I have always loved florentines. I like the way they are mostly composed of all the “good bits” with a minimum of anything boring (like, oh, flour) to hold them together. They are, in turn, nutty, citrussy, fruity and chocolately, and might even be a little bit spicy if you’ve made a tweak and used preserved ginger.

Now, the name. Do they come from Florence? The name suggests they might, but that ever reliable source of information, ‘t Interweb, suggests that they are more likely to have a royal pedigree, first appearing in Paris in the court of the Sun King, Louis XIV. I think I like this tale better, makes them sound far more grand. You can imagine Queen Maria Theresa nibbling one as she peers out of the window at Versailles.

One of the major draws of florentines is not just taste, but how they look. Little discs of golden caramel, studded with nuts and jewel-like cherries. In the past, I always used the bright neon red type of glacé cherries, but recently I got all snobbish, and used a more natural variety, which have a deep purple shade. They still tasted nice, but the lack of the vivid colour meant they lost a little something. So another batch made, this time with the more flashy bling-bling glacé cherries, and they did indeed look like they should.

This recipe uses a simple base of butter, golden syrup and flour, but if you find yourself in a part of the world that doesn’t have golden syrup to hand, you can use honey or use caramelised sugar with a dash of cream. They are great either as large cookies, or very small discs of sweet, sticky goodness, so perfect for an afternoon tea or as a petit four for after a fancy-schmancy dinner. And of course don’t feel restricted by the ingredients I have used – candied ginger, different candied peel, glacé angelica, hazelnuts…whatever you like! Be creative!

To make florentines (makes around 16 mini-biscuits):

• 85g butter
• 85g golden syrup
• 30g plain flour
• 60g flaked almonds
• 15g preserved ginger, sliced
• 15g candied peel, finely chopped
• 60g sultanas
• 60g cherries, quartered
• 100g dark chocolate(*)
• 50g milk chocolate

Preheat the oven to 180°C (375°F). Lightly grease a non-stick baking tray(**).

Put the butter and syrup into a pan. Heat until the butter melts, bring to the boil, then add all other ingredients apart from the chocolate. Allow the mixture to cool for 2-3 minutes (it should thicken slightly).

Place teaspoonfuls of the mixture on the baking sheet, flatten slightly and cook for 8-10 minutes until golden (turn the tray half way). Remove from the oven and allow to sit for a few minutes until hard (when they come out of the oven, if they have spread too much, use a spoon to push the edges  back into shape while still soft). Move the florentines to a wire rack to cool completely(***). If they seem oily from all that butter, place the warm biscuits on kitchen paper.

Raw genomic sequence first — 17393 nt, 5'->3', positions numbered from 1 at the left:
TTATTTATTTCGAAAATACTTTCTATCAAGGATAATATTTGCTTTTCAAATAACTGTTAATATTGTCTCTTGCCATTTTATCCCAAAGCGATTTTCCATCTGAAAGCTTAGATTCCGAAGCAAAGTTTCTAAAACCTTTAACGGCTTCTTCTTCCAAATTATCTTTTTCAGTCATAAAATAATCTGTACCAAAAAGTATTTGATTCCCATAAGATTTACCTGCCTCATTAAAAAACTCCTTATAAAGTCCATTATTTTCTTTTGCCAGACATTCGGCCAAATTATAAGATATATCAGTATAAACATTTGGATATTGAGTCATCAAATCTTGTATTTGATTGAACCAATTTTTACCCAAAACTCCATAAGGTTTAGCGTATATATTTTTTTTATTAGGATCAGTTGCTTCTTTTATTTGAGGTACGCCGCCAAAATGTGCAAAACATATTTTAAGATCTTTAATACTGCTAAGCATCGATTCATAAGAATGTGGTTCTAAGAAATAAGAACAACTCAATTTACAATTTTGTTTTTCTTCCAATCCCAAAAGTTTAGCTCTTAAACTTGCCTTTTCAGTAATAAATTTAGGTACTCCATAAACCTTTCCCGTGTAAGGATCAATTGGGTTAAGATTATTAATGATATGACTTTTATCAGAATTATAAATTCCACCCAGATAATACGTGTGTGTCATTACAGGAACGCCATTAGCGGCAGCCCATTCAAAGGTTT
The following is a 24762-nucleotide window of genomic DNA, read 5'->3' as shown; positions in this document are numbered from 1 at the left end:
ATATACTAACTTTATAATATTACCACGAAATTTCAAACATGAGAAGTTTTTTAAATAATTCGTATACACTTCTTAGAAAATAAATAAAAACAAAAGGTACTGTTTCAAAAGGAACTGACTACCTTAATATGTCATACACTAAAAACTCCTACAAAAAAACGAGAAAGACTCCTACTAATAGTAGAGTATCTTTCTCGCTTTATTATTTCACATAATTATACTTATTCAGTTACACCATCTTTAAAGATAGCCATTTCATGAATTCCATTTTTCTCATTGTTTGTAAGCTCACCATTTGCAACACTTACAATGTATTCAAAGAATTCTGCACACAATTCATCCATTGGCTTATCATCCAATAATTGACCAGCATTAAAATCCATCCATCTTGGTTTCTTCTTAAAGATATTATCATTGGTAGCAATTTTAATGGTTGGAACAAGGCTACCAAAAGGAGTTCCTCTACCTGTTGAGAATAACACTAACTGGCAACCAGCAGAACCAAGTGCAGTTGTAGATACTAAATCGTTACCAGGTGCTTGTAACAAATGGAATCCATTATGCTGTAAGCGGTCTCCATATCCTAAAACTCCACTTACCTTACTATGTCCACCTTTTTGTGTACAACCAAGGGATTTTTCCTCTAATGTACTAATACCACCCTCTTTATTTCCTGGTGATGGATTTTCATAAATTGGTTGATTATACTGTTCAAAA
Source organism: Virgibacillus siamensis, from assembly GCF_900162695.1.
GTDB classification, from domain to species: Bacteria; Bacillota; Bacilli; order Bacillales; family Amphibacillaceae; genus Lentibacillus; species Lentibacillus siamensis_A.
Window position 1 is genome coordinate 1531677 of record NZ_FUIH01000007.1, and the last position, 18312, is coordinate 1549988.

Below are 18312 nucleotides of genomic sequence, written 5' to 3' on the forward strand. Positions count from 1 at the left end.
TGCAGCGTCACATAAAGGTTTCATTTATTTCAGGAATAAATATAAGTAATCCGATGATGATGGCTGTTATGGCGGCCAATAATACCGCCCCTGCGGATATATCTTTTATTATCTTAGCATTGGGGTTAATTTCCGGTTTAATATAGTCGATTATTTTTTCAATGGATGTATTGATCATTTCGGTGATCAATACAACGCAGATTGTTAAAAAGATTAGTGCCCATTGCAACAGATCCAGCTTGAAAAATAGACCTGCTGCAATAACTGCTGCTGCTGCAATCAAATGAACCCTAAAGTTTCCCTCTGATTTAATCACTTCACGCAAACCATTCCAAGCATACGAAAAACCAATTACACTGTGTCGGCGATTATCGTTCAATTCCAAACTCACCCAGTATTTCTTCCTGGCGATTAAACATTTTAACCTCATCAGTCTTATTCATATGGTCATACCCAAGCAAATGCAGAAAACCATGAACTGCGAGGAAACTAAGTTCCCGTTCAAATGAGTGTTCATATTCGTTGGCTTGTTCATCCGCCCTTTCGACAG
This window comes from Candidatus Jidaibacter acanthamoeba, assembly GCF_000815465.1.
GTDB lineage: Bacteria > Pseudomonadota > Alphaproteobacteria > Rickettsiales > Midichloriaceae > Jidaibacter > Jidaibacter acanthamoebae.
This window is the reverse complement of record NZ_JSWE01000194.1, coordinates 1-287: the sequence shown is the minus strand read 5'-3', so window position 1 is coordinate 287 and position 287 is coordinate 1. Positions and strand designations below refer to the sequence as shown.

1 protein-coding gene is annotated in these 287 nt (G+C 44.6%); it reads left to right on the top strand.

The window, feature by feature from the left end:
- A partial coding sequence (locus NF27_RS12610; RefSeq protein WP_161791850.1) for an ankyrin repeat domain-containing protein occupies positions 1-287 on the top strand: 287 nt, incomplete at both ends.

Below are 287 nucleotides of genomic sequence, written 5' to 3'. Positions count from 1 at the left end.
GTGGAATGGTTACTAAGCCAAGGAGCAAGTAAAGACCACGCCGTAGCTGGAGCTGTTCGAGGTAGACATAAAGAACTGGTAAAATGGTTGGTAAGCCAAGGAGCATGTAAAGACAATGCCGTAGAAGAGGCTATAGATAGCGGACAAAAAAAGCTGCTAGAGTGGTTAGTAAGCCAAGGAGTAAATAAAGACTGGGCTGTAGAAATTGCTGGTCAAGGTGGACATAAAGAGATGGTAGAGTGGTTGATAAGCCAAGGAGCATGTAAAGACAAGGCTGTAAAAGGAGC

Once the florentines are cool, melt the chocolate in a double boiler, and coat the base of each biscuit. If you like, use a fork to make a wave pattern or swirl on  the base of each florentine.

(*) You can also use all dark chocolate (150g) if you prefer.

(**) Really – I cannot stress how much easier it is to use a non-stick tray!

(***) If the biscuits do not come from the tray when they have hardened, place the tray over a hob flame for a couple of seconds, and then they should come right off!

Note: this recipe is for making small florentines (4-5cm diameter). In the pictures, I doubled the recipe to make cookies that were almost 10cm diameter (tablespoons of the mixture rather than teaspoons) – if you do this, reduce the heat slightly (to 160°C (320°F) and cook until they are golden – and really, watch like a hawk! Don’t let them burn!


Filed under Recipe, Sweet Things

9 responses to “Florentines

  1. What a beautiful creation! I love your photographs.

    • Thanks! Glad you like them. They’re a favourite of mine, and I recently found an old recipe for them. Like finding an old friend again!

      I’ve been reading your blog too – you’re such a prodigious bread maker (especially your croissants, which look delicious)! I’ve got a few yeast-based treats combining in the next weeks or so, so would love to know what you think of them.

  2. Pingback: Florentines « Pease Pudding

  3. Terri Donovan

    Hi…excited to make your delightful-looking Florentines. Wondering why you have listed separately 100g plain choc and 50g milk choc. Please explain: are these different? I always thought plain and milk choc were the same…Cheers and thanks
    Terri (NZ)

    • HI Terri – good question! I’ve changed “plain” to “dark” in the recipe. I like a mixture of mostly dark chocolate with a little milk chocolate in this recipe, but you can do whatever you like – all milk or all dark chocolate. I think the dark works better with the fruit, but it’s up to you. Hope that helps and good luck making them!

  4. Hi – Lovely and perfect for Christmas presents for the peeps at work. Do you know how long they will keep? I don’t want to make them too far in advance but would like to get them done before the madness starts!

    • Thanks Abigail – I don’t know how long they stay good (they tend not to last that long), but they would stay good for a few days at least – just be sure to keep them in a well-sealed container, otherwise all that sugar and syrup means they absorb moisture from the air and they can go very soft.

      I’ve also got some other Christmas bakes on the recipes index here – happy festive baking!

  5. Mark Satterthwaite

    No other cookie is as popular with my family. Experience has taught me that the mixture must be kept warm; otherwise, it’s quite difficult to spoon it onto the cookie sheet. We all love the results.

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